Someone tweeted that this is why politicians should not use twitter. Someone replied that this is exactly why politicians should use twitter.

The Daily Mail have pulled the article that John Walker quotes. So that’s a third proof of the power of theatre.

I think Sam West’s speech poses a question about what political theatre is now. Lecturing an audience doesn’t provoke change. Showing the audience how things are doesn’t provoke change. Showing people protesting and dreaming of utopia doesn’t help – although Monsiváis says “maintaining utopia amongst one’s convictions is a pre-requisite for good mental health”.

So we need a different way of making political theatre. By celebrating the NHS Danny Boyle made a stronger point than by showing a protest against NHS cuts. By using spectacle, music and humour, he jump started our energy beyond the point of intellectual engagement – making us want to share the experience immediately, making us want to get up and do something.

Michael Billington, esteemed Guardian critic wrote ‘State of the Nation’ – a book  which charts theatre across sixty years – post-war to post-Iraq. He explores the way theatre reflects politics and society, and what theatre reveals about our nation. So he would appear to be the ideal critic to discuss the importance of the Opening Ceremony.

However, his ‘review’ is rather odd. He gives Danny Boyle three stars. Why is an opening ceremony given stars at all? “Imaginatively, it left something to be desired”, he says.

He mourns the lack of coherency and the fragmented nature of the narrative, the ‘shifts in tone’. He critiques the show as if it were, or as if it should have been, a three act play with one theme and a message (preferably delivered in the form of a speech at some point during the night with something quotable for the review). His own summary of what the ceremony might mean is absolutely lacking in imagination.  He performs what is described in this blog as a ‘category error’.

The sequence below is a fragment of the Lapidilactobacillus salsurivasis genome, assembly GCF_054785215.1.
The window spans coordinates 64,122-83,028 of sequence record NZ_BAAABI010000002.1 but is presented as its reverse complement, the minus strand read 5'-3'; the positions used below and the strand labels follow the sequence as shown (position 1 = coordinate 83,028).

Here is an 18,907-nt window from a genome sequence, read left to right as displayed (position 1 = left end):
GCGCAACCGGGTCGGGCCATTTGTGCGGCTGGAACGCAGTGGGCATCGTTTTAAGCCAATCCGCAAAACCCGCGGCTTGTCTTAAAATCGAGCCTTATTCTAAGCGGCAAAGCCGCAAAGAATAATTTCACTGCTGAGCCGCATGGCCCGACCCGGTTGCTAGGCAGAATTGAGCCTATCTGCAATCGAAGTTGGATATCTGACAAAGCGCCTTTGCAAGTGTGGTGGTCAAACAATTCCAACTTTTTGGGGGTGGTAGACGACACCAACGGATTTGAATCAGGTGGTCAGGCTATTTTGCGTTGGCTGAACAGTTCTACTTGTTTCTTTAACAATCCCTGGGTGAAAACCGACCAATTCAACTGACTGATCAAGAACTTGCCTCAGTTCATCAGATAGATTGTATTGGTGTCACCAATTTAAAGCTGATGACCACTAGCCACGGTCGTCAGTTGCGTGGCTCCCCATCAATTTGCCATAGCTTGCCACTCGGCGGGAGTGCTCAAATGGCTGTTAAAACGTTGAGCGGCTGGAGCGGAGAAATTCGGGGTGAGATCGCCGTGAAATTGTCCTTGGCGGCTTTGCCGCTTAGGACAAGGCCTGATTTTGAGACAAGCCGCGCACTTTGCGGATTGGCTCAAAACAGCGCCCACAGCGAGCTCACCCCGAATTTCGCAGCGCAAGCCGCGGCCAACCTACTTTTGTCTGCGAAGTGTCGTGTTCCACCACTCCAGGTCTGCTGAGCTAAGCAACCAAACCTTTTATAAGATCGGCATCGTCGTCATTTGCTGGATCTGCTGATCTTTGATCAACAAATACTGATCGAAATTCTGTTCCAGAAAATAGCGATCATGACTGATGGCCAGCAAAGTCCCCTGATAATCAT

I’ve never been sure whether theatre has the power to provoke a change in society. But so far it looks like the opening ceremony has exposed a racist politician (we already knew he was racist after the Nazi thing, but somehow he was still a politician so needed re-exposing); it has forced the Daily Mail to question its views, first adjust, and then pull an article; it got the first gay kiss onto TV in homophobic countries; it has transformed skepticism about the Olympics into optimism; it has made a point about the value of the NHS (and therefore the danger of cuts). It may also have proved a point about equality and diversity on stage – that it’s not to tick boxes, it’s to make great theatre. It demonstrates the power of theatre…

And most of all, it demonstrates the importance of funding the arts.

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10 Comments

Filed under political theate, Theatre

10 responses to “The Opening Ceremony & Political Theatre

  1. David Lane

    Hear hear Hannah! By way of a small personal example: pre-ceremony my wife was a cynical, sports-deriding anti-sentimentalist – post-ceremony, she has been poring over the Guardian Olympics guide and telling me we absolutely have to watch the Paralympic Rugby. Yay Olympics/theatre/political statement. As for Billington, somebody should hit him over the head and tell him to stop applying his ‘one size fits all’ review to EVERY SINGLE THING HE SEES. Hmph.

  2. Excellent blog post here Hannah. Good critique of the critiques. I was surprised and delighted by the content of the opening ceremony with its many facets and messages and it was great to see so many volunteers obviously enjoying every moment and taking the stage back from the corporate sponsors. The choice of music was wonderfully eclectic and often brilliant, and to orchestrate the Chariots of Fire with Rowan Atkinson was a stroke of genius – the kids just loved that! So sad to hear NBC failed to screen the 7/7 tribute – this was a dance number that all americans (and Nato!) should have seen. It was both spectaclar and moving. (and I saw the lesbian kiss – superb!)